Working alone on a poem, a poet is of all artists the most free. The poem can be written with a modicum of technology, and can be published, in most cases, quite cheaply. ---->>>

Great poetry does not have to be technically intricate. ---->>>

At somewhere around 10 syllables, the English poetic line is at its most relaxed and manageable. ---->>>

I prefer writing in the mornings, so to that extent I have a routine. I do reading and other things in the afternoon. ---->>>

In rap, as in most popular lyrics, a very low standard is set for rhyme; but this was not always the case with popular music. ---->>>

Nobody really knows whether they are a poet. I knew I was interested from the age of 15. ---->>>

One problem we face comes from the lack of any agreed sense of how we should be working to train ourselves to write poetry. ---->>>

Poetry carries its history within it, and it is oral in origin. Its transmission was oral. ---->>>

A cabaret song has got to be written - for the middle voice, ideally - because you've got to hear the wit of the words. And a cabaret song gives the singer room to act, more even than an opera singer. ---->>>

The 1960s was a period when writers in the West began to be aware of the extraordinary eloquence and popular attraction of the Russian poets such as Yevtushenko and Voznesensky - oppositional figures who could draw crowds. The Russian poets recited from memory as a matter of course. ---->>>

A really interesting and happy time was when I first went to Florence as a student and studied Italian. I was living in a pensione on an allowance of £40 a month, which was princely. I did a lot of work and enjoyed myself immensely. ---->>>

At four lines, with the quatrain, we reach the basic stanza form familiar from a whole range of English poetic practice. This is the length of the ballad stanza, the verse of a hymn, and innumerable other kinds of verse. ---->>>

In my opinion, it is easier to avoid iambic rhythms, when writing in syllabics, if you create a line or pattern of lines using odd numbers of syllables. ---->>>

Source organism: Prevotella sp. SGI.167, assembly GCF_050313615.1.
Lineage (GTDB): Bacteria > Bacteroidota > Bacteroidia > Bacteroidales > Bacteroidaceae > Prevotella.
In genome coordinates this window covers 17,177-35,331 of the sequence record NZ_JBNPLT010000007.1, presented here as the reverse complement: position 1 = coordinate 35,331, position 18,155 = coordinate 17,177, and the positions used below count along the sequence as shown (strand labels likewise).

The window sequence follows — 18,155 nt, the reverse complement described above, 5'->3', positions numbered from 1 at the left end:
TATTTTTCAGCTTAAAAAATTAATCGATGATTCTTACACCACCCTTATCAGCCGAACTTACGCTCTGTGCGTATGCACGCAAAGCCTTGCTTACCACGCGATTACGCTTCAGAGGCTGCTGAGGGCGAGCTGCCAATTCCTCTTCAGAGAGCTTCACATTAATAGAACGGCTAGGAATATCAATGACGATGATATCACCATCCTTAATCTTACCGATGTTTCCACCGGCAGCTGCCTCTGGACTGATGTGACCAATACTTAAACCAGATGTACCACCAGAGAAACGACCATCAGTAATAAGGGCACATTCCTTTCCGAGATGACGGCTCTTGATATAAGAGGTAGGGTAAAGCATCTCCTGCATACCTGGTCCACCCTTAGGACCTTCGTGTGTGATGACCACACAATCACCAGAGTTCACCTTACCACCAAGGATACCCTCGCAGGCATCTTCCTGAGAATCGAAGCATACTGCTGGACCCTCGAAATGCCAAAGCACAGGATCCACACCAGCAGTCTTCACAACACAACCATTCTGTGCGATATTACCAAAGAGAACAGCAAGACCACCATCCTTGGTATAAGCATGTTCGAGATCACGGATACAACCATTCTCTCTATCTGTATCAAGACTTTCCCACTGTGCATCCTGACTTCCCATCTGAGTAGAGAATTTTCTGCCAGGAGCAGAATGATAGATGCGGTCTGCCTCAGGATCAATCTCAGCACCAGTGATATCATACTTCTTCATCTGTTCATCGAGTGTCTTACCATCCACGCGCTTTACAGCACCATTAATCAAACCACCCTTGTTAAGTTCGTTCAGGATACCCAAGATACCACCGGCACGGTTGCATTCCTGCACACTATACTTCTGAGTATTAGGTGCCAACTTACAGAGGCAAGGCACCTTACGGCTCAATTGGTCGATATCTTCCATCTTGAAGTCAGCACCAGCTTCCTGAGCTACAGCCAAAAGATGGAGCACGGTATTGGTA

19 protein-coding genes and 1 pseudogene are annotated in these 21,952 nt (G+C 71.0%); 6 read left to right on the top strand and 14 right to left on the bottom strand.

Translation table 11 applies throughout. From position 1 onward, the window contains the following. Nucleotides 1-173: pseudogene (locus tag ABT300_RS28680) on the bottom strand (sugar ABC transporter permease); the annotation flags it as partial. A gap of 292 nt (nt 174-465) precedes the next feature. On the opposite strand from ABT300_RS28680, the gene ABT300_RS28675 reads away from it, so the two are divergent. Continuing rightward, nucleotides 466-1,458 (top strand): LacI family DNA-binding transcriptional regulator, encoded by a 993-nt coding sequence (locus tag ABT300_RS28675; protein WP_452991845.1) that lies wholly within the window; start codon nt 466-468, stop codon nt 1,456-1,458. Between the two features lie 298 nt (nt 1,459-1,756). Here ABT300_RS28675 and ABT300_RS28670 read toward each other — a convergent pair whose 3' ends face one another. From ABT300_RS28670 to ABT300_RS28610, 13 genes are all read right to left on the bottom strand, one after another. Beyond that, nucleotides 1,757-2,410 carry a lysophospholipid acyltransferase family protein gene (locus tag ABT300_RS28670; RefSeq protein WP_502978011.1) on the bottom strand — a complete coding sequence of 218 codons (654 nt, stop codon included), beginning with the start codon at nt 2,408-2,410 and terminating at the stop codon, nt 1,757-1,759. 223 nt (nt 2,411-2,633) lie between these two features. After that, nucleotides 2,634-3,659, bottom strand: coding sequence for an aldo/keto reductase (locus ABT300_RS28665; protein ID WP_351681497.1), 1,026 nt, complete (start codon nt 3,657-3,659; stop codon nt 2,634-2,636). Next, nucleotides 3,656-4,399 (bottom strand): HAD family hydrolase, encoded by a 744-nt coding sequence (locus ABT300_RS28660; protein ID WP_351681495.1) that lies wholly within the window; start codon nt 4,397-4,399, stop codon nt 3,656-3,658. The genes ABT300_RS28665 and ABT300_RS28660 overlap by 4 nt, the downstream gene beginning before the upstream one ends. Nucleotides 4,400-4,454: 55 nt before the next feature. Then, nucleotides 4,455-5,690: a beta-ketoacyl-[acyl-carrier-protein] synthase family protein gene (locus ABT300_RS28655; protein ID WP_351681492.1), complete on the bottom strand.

Rhyme is a mnemonic device, an aid to the memory. And some poems are themselves mnemonics, that is to say, the whole purpose of the poem is to enable us to remember some information. ---->>>

Sometimes I have thought that a song should look disappointing on the page - a little thin, perhaps, a little repetitive, or a little on the obvious side, or a mixture of all of these things. ---->>>

The iambic pentameter owes its pre-eminence in English poetry to its genius for variation. Good blank verse does not sound like a series of identically measured lines. It sounds like a series of subtle variations on the same theme. ---->>>

What I want, when I write a poem, is no more than this: that it be preserved in some published form so that, in principle, someone, somewhere, will be able to find it and read it. That is all I need, as a poet, and that is the beauty, the luxury of my position. My lyric is mine and remains mine. Nobody can ruin it. ---->>>

'What is this', and 'How is this done?' are the first two questions to ask of any work of art. The second question immediately illuminates the first, but it often doesn't get asked. Perhaps it sounds too technical. Perhaps it sounds pedestrian. ---->>>

Biography

Nationality: British
Born: 04-25, 1949
Birthplace: Lincoln, England
Die:
Occupation: Poet
Website:

James Martin Fenton FRSL FRSA (born 25 April 1949, Lincoln) is an English poet, journalist and literary critic. He is a former Oxford Professor of Poetry.(wikipedia)